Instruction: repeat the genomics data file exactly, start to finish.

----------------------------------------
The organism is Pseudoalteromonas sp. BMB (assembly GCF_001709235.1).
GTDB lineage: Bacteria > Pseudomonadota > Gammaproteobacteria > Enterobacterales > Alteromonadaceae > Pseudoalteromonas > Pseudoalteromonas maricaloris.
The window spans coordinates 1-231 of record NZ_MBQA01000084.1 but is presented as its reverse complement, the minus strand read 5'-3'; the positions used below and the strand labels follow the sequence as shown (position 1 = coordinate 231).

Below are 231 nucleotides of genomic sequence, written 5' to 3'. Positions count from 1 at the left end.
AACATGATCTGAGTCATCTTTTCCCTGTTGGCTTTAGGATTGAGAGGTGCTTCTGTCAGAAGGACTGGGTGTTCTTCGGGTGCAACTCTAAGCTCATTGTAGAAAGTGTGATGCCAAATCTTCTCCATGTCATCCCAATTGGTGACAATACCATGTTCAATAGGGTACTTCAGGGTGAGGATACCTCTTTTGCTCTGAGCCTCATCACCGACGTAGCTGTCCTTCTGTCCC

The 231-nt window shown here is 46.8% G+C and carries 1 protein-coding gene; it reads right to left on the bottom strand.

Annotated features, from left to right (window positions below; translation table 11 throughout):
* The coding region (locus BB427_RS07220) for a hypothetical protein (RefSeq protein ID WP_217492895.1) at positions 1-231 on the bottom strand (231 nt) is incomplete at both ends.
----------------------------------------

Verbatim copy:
The organism is Pseudoalteromonas sp. BMB (assembly GCF_001709235.1).
GTDB lineage: Bacteria > Pseudomonadota > Gammaproteobacteria > Enterobacterales > Alteromonadaceae > Pseudoalteromonas > Pseudoalteromonas maricaloris.
The window spans coordinates 1-231 of record NZ_MBQA01000084.1 but is presented as its reverse complement, the minus strand read 5'-3'; the positions used below and the strand labels follow the sequence as shown (position 1 = coordinate 231).

Below are 231 nucleotides of genomic sequence, written 5' to 3'. Positions count from 1 at the left end.
AACATGATCTGAGTCATCTTTTCCCTGTTGGCTTTAGGATTGAGAGGTGCTTCTGTCAGAAGGACTGGGTGTTCTTCGGGTGCAACTCTAAGCTCATTGTAGAAAGTGTGATGCCAAATCTTCTCCATGTCATCCCAATTGGTGACAATACCATGTTCAATAGGGTACTTCAGGGTGAGGATACCTCTTTTGCTCTGAGCCTCATCACCGACGTAGCTGTCCTTCTGTCCC

The 231-nt window shown here is 46.8% G+C and carries 1 protein-coding gene; it reads right to left on the bottom strand.

Annotated features, from left to right (window positions below; translation table 11 throughout):
* The coding region (locus BB427_RS07220) for a hypothetical protein (RefSeq protein ID WP_217492895.1) at positions 1-231 on the bottom strand (231 nt) is incomplete at both ends.